Didi looks poised to be the second entrant into China’s autonomous mobility market, after domestic search giant Baidu, when it launches its cars in China next year, and this approval from the DMV could pave the way for the firm to enter the US shortly after.

Apple, meanwhile, deployed another 28 vehicles equipped with its self-driving technologies in the state, bringing the iPhone maker’s total test fleet to 55, according to TechCrunch. The additional vehicles mean Apple now has the second-highest number of test cars on the state’s roads after GM’s Cruise Automation division, which houses all the Detroit-based carmaker’s autonomous driving efforts.

Apple’s self-driving technology project has long been one of the industry’s most-watched efforts, and though the company got a late start compared with other prominent players Waymo, Ford, and Uber, this news shows its efforts are likely making significant progress.

California will be one of the most fiercely competitive geographies in the US for autonomous mobility services, even if Apple or Didi don’t enter the market for several years. California hosts more tests of the leading companies’ autonomous cars than any other state. Alphabet’s Waymo — widely considered the market leader — has been testing its vehicles in California since 2012 and logged nearly a million test miles since the start of 2016.

Additionally, GM’s Cruise division has been trialing a ride-hailing service for its own employees since the middle of last year. Uber, meanwhile, has been testing on-and-off in the state since last January, though it recently suspended all tests after one of its cars killed a pedestrian in Arizona. Even if Didi and Apple enter the California market after these other players, the space will be crowded, highly competitive, and initially fragmented.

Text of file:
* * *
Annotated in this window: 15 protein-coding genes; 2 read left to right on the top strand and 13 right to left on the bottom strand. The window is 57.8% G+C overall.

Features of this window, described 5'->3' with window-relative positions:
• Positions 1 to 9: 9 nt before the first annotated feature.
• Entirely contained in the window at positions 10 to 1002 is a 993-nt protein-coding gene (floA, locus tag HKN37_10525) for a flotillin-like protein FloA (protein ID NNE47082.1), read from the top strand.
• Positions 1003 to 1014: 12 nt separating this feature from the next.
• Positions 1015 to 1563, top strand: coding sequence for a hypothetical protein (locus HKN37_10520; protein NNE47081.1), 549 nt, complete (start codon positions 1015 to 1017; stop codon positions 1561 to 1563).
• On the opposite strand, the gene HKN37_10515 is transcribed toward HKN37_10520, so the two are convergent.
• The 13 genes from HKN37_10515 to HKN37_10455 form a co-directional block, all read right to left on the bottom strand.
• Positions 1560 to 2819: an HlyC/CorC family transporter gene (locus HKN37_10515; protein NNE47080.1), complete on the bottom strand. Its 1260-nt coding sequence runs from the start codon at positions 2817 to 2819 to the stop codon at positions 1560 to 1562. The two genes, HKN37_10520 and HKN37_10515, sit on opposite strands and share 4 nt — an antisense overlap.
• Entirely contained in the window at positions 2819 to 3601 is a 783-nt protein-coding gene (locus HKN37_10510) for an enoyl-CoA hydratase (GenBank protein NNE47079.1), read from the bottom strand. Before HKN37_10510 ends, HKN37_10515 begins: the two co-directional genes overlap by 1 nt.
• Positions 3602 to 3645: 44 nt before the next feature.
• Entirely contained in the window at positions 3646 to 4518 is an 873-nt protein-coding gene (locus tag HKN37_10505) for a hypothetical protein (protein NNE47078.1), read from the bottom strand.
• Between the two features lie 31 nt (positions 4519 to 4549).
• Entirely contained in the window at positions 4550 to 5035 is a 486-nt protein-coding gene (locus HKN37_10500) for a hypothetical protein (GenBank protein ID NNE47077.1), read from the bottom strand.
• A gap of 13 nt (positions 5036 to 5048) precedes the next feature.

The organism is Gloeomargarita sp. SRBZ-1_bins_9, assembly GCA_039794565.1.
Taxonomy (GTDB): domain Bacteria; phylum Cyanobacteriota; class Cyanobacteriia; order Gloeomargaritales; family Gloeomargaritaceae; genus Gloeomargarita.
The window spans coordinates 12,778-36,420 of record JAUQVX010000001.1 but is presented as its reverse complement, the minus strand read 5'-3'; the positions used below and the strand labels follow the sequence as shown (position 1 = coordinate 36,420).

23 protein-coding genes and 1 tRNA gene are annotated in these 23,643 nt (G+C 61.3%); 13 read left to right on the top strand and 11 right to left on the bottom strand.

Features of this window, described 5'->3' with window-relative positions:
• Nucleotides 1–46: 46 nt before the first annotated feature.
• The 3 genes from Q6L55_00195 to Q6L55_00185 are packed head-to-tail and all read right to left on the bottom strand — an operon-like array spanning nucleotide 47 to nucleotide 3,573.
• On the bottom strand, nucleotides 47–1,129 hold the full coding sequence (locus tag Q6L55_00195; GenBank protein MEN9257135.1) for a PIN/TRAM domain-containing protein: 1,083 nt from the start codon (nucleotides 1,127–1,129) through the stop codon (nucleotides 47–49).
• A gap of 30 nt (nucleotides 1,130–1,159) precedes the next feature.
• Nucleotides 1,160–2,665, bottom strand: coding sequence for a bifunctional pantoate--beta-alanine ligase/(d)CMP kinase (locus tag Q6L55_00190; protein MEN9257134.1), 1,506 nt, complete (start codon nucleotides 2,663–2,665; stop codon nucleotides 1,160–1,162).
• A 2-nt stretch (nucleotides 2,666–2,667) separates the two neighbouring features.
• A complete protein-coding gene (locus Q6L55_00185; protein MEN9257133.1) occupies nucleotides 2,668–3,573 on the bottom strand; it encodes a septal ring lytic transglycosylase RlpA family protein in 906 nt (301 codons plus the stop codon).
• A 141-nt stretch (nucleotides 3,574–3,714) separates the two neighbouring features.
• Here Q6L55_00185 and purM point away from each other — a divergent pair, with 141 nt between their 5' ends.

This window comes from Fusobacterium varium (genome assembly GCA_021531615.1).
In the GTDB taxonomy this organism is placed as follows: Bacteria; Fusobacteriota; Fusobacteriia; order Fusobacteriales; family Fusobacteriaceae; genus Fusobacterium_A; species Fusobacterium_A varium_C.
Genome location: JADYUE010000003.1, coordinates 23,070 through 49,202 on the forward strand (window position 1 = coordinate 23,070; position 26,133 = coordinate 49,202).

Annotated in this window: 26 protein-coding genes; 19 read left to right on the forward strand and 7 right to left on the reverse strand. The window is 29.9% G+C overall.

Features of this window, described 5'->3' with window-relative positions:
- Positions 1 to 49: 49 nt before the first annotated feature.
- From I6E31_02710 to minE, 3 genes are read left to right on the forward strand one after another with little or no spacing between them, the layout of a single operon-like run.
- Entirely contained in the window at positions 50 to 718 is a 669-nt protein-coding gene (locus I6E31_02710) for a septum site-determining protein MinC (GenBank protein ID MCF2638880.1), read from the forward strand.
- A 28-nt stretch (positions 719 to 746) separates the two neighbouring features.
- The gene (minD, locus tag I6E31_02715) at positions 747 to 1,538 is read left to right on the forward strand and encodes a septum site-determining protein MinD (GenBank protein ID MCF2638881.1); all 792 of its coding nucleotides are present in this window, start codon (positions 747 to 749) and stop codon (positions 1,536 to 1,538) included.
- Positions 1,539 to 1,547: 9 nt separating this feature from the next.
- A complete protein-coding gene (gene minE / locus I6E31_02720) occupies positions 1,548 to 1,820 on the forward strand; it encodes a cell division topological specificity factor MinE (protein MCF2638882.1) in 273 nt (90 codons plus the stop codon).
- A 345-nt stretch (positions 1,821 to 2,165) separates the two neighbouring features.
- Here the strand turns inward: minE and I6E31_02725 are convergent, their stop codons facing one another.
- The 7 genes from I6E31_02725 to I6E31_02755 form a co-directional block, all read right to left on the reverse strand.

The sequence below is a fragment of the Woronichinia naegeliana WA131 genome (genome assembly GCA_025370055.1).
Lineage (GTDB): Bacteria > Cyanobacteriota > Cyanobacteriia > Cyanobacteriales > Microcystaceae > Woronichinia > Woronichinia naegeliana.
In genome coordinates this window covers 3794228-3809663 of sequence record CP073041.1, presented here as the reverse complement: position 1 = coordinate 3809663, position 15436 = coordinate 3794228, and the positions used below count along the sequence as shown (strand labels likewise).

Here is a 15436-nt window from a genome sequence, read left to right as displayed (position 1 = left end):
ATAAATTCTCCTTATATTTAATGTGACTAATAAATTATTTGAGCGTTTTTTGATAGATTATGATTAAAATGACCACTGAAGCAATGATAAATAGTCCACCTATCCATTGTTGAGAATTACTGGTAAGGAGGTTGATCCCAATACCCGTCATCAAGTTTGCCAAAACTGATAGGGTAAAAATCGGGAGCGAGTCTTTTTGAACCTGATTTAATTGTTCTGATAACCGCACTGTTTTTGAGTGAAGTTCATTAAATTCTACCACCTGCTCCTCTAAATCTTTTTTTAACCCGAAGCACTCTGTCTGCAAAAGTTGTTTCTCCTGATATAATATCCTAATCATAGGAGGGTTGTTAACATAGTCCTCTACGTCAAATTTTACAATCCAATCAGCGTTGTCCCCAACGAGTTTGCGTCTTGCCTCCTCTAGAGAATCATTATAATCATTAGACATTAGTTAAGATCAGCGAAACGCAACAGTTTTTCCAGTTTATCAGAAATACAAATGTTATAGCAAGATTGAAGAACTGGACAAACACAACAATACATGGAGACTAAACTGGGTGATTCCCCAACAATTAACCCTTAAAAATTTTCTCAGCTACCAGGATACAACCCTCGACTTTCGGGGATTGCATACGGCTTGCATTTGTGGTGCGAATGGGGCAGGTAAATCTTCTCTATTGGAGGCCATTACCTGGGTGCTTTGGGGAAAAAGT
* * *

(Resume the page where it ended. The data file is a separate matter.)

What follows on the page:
Companies could thus be engaged in a fierce price war for the first few years to build out their market shares, but they may also need to find other ways to differentiate their services, such as marketing them as safer and more reliable than the rest.

Automakers are on the verge of a prolonged period of rapid change to the way they do business, thanks to the combined disruptive forces of growing on-demand mobility services and self-driving cars, which will start to come to market in the next couple of years.

By the end of 2019, Google spinoff Waymo, Uber, and GM all plan to have fleets of autonomous cars deployed in various US cities to provide on-demand rides for passengers. By eliminating the cost of the driver, these rides are expected to be far cheaper than typical Uber or Lyft rides, and even cheaper than owning a car for personal transportation.

Many industry experts are predicting that such cheap on-demand autonomous rides service will result in a long-term decline in car ownership rates — PwC predicts that the total number of cars on the road in the US and EU will drop from 556 million last year to 416 million in 2030.

This decline in car ownership represents an enormous threat to automakers’ traditional business models, forcing them to find alternative revenue sources. Many of these automakers, including GM, Ford, and Daimler, have plans to launch their own on-demand ride-hailing services with fleets of self-driving cars they will manufacture, potentially giving them a new stream of recurring revenue. This could set them up to take a sizeable share of a market that is expected to be worth trillions by 2030.